CHRISTOPH WILLIBALD VON GLUCK (1714 – 1787): Orfeo ed Euridice [1762 Vienna version] — Megan Moore (Orfeo), Susannah Stewart (Euridice), Molly Quinn (Amore); Carolina Choir, The Chamber Orchestra of the Triangle; Lorenzo Muti, conductor [Niccoló Muti, Stage Director; Lauren Carmen, Costume Designer; The Carolina Theatre, Durham, North Carolina, USA; Saturday, 25 March 2023]
Opera is a celebration of excesses, one of which is a tendency among the art form’s most fervent admirers to assess works, performers, and performances with absolutes, proclaiming superlatives when discussing virtues and vices would be more productive. Justified though recognition of his genius emphatically is, citing Mozart as the defining musical innovator of the second half of the Eighteenth Century both belittles the work of other noteworthy composers and denies Mozart’s achievements the context required in order to properly appreciate them. In evaluations of the evolution of opera between Händel’s final contributions to the genre and the sublime scores of Mozart’s maturity, several of Christoph Willibald von Gluck’s operas are rightly esteemed as catalysts in the transition from Baroque to Classicism and early Romanticism. To suggest that Gluck’s ‘reform operas’ are without contemporary peers as groundbreaking works is an affront to Gluck and composers like Tommaso Traetta and Antonio Sacchini, but, even to Twenty-First-Century ears acquainted with operatic styles and innovations spanning six centuries, the operas that inspired Gluck’s reputation as a trailblazer still inhabit unique soundworlds more than two centuries after their composer’s death, shaped by music in which the tragédies en musique of Lully, Charpentier, and Rameau collide with the Romantic operas of Beethoven, Weber, and Berlioz.
Despite the persisting temptation to exaggerate the event’s significance at the expense of undervaluing the importance of similar works including Carl Heinrich Graun’s 1752 Orfeo and Ferdinando Bertoni’s 1776 setting of the same libretto by Ranieri de’ Calzabigi utilized by Gluck, the première of Gluck’s Orfeo ed Euridice at Vienna’s Burgtheater on 5 October 1762, was unquestionably a momentous occasion, the Habsburg dynasty having bern represented on that first night by as illustrious an opera lover as the Empress herself, Maria Theresa. Casting renowned castrato Gaetano Guadagni, whose notoriety in London in the 1740s and ’50s encompassed both work with Händel and salacious libidinous escapades, as Orfeo, Gluck retained a vital component of the Baroque tradition, perhaps making his efforts at returning opera seria to the kinship with Greek drama envisioned by early exponents of the genre more palatable to the Viennese audience. Gluck’s later revisions to the score, the most drastic being the 1774 version for Paris in which the hero’s music was reassigned from alto castrato to high tenor, reflect both that his quest to liberate opera from Baroque excesses metamorphosed as it progressed and that even a committed reformer bowed to the necessity of conforming to prevailing tastes, at least in part.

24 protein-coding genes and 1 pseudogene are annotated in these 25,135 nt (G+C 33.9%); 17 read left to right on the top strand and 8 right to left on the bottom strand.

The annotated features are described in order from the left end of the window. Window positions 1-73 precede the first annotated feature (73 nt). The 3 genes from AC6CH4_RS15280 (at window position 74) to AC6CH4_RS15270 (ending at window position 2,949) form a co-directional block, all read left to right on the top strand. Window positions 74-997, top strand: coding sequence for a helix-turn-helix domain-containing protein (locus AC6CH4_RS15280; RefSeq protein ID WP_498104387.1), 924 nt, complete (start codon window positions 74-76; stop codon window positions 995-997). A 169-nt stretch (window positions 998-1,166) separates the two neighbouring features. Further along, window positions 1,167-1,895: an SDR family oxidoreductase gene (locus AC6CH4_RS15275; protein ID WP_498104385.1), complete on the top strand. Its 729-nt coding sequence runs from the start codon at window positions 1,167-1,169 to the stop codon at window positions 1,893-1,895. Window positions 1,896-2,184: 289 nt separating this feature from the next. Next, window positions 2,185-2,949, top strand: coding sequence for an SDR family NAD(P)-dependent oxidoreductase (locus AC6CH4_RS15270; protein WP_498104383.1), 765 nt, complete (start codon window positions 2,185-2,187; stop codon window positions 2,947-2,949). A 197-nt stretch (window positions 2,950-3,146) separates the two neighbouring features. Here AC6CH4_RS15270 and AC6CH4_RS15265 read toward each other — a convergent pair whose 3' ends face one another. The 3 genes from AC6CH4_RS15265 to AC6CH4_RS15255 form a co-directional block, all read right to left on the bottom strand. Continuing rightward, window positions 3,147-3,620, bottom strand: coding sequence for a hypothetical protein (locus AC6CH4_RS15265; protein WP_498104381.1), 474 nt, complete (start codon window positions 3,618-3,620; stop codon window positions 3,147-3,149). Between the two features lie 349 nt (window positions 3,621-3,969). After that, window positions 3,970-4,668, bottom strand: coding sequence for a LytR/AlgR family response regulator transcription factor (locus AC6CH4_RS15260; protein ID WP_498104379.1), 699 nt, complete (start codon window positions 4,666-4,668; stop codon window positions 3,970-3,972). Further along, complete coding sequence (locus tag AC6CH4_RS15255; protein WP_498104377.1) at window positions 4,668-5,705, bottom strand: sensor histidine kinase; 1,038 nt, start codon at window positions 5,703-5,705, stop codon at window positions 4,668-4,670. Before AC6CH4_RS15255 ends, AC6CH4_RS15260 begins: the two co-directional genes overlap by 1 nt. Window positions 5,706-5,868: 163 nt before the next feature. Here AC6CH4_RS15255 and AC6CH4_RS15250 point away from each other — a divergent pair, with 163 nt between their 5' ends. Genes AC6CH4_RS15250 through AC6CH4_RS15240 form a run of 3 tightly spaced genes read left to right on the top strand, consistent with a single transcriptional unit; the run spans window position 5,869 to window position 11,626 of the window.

From Jacopo Peri’s and Giulio Caccini’s Euridice (1600) [in addition to collaborating with Peri, Caccini penned his own Euridice, first performed in 1602] and Monteverdi’s L’Orfeo (1607) to Matthew Aucoin’s Eurydice, staged to considerable acclaim in the Metropolitan Opera’s 2021 – 2022 Season, Orphic subjects have been popular with composers and audiences, mythology’s tale of a musician using his lyre to open paths that were previously closed to him transformed into an ode to music’s capacities to heal individuals and communities. [Gluck’s Orfeo ed Euridice returns to the Metropolitan Opera in the 2023 – 2024 Season, with Durham-born countertenor Anthony Roth Costanzo as Orfeo.] In both subject and the score’s musical dimensions, the 1762 version of Gluck’s Orfeo ed Euridice was an ideal work for The Chamber Orchestra of the Triangle’s inaugural foray into performing opera. Staging the performance in Durham’s historic Carolina Theatre was largely successful but also fitfully exasperating. The theatre’s warm, natural acoustic was fortuitous, especially with the orchestra on stage and the principals either on the floor or directly in front of the instrumentalists, but the building’s multi-purpose functionality presented challenges, the most disheartening of which was the first half-hour of the performance being marred by persistent lobby noise. Moreover, whilst concessions sales are undoubtedly an important source of revenue and are appropriate for the attached cinema, the constant crunching of patrons enjoying popcorn was distracting and an unfortunate disservice to the performers. These caveats notwithstanding, the performance was an impressive first effort that inspired the hope that opera will be included in future COT seasons.